Watching the current events unfolding in Iraq, with predominantly Sunni protests against the Government and the Iraqi Army besieging Fallujah, one could easily mistake this for an ongoing Shiite/Sunni religious conflict.
But what is being missed by many campaigners and journalists, is how current events have less to do with Islamic traditions, and everything to do with decisions taken in the initial stages of the US/UK occupation.
Claims by protesters of discrimination by the Iraqi Government, are based in the De-Baathification laws, which were introduced after 2003 and publicly sought to eliminate those in positions of authority under Saddam Hussain.
The law, which was welcomed by both the British and American Governments, declared a country of millions redundant, from either national or private sectors, if workers, teachers, soldiers and civil servants could not disprove past affiliation or association, with the ruling Baath Party.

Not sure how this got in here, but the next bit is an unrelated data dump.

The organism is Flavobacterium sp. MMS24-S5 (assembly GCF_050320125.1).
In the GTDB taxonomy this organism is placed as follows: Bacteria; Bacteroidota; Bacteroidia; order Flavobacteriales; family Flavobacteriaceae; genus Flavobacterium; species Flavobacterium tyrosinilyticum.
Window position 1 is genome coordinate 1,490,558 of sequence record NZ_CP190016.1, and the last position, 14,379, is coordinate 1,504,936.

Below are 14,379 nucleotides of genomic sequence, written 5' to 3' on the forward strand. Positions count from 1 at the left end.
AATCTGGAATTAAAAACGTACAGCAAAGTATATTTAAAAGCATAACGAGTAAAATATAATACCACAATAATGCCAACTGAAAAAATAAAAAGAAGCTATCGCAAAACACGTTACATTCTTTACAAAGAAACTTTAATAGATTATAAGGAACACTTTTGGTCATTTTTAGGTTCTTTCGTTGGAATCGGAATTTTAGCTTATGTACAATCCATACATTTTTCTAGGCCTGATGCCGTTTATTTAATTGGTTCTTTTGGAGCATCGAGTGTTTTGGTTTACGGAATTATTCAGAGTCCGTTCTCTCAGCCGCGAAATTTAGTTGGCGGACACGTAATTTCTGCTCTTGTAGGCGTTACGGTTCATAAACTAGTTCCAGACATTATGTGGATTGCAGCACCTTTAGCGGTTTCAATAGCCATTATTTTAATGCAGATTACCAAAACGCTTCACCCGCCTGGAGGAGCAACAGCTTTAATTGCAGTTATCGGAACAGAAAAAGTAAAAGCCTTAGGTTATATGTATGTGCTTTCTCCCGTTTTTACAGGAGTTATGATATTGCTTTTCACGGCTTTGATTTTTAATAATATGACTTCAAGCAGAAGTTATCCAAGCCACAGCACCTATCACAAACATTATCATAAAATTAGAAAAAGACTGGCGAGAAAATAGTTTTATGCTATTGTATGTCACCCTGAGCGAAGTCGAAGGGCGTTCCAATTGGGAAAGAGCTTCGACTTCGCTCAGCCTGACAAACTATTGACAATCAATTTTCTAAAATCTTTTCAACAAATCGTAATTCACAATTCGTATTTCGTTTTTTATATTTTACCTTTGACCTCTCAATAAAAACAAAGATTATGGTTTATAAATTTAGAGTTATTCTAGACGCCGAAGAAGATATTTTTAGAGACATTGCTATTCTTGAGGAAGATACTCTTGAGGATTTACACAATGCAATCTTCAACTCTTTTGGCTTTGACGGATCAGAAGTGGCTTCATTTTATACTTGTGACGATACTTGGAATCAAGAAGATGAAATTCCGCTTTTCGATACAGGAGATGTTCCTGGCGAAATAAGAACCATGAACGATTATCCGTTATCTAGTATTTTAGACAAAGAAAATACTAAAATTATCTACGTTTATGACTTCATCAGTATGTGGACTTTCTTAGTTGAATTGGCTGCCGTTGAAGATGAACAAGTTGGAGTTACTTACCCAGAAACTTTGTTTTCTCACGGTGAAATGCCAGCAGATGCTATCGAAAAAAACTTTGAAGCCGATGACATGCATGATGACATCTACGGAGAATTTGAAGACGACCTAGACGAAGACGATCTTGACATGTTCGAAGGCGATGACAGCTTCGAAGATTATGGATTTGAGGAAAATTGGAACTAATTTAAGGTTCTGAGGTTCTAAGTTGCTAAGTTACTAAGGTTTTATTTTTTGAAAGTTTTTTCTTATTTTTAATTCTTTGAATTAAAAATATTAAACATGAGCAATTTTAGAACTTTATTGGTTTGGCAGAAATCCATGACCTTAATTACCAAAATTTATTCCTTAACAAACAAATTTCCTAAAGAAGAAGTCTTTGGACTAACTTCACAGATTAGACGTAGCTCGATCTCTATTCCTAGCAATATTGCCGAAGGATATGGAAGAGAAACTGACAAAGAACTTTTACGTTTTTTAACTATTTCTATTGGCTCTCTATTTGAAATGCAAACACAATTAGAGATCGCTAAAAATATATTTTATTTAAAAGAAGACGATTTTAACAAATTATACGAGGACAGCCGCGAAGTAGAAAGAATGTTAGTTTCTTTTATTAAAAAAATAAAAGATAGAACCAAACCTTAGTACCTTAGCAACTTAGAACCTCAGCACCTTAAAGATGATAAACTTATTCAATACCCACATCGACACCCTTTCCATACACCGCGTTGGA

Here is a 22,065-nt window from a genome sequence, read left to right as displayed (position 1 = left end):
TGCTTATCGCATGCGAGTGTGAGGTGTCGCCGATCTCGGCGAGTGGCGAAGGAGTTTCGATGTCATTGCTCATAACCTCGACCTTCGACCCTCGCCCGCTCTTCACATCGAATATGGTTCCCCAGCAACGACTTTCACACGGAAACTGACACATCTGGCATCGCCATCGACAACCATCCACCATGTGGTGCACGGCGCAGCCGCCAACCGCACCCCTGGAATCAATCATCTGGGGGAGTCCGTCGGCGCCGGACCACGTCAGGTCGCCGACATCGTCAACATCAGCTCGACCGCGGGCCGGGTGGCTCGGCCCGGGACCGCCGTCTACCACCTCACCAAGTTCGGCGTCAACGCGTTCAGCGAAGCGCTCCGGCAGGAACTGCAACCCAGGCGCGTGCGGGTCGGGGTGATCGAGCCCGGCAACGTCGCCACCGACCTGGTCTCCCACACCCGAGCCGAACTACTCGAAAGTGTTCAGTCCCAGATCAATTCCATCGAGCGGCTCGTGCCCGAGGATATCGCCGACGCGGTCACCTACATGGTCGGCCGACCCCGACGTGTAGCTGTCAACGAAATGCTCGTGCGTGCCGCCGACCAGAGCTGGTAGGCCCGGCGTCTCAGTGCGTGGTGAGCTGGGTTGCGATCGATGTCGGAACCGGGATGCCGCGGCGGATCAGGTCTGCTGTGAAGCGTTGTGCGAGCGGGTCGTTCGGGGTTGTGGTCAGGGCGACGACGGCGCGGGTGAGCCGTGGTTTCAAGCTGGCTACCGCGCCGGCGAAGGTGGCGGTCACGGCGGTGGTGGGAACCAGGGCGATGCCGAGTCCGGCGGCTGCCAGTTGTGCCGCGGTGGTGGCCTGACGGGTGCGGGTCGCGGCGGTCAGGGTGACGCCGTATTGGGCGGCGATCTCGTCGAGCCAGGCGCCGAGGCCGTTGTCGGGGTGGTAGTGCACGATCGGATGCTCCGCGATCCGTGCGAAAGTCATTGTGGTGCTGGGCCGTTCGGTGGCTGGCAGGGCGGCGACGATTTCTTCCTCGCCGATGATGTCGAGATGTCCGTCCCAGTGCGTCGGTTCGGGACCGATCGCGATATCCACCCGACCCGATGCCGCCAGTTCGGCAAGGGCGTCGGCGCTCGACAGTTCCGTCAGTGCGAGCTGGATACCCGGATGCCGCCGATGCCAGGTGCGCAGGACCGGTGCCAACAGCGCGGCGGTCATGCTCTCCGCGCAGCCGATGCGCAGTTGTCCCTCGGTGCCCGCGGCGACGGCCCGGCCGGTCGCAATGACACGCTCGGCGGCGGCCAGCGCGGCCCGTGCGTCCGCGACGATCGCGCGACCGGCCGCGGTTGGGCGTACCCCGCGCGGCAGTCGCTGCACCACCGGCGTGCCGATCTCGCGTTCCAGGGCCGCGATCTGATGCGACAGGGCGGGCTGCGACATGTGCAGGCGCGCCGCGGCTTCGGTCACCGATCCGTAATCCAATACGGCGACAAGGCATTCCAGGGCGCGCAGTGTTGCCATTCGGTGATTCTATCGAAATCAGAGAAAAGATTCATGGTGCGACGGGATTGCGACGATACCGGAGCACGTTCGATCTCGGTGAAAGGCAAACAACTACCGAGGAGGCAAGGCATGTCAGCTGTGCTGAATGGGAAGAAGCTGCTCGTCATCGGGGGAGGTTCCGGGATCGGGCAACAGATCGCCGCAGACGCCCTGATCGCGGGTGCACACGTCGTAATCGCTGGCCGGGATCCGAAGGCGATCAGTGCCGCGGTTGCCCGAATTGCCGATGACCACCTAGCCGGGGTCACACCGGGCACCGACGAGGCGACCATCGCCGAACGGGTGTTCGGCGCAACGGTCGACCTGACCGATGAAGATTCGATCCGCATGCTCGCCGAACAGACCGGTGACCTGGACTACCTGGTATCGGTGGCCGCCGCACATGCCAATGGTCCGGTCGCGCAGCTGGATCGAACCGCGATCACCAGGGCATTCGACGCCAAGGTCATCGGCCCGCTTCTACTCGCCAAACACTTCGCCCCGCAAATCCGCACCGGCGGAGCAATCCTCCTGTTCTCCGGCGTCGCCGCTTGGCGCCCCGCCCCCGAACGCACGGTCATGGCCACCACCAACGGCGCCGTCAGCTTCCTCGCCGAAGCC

The same law also applied to candidates in each Iraqi election, along with there also being rules in voting registration, where another voter could object to a person casting a ballot, if someone was suspected of affiliation, or association, with Saddam’s thirty five year long regime.
The De-Baathification law, rather than being used to secure the rights of those who suffered under Saddam, instead became a useful political tool for the post invasion Government to consolidate power, around the Iranian aligned coalition of Nouri Al-Maliki and Moqtada Al-Sadr.
It is a bitter irony, that those who introduced the policy of De-Baathification, thus creating an unimaginable level of paranoia and discrimination, were those who also brought to the British and American Governments, the now infamous claims of Saddam’s 45 minute WMD.
One of the most interesting debates occurred in Britain's Parliament in June 2013, to mark the tenth anniversary of the Iraq war. The discussion was called by Green Party MP Caroline Lucas and you can read UK Parliament's Iraq Debate by Hussein Al-alak.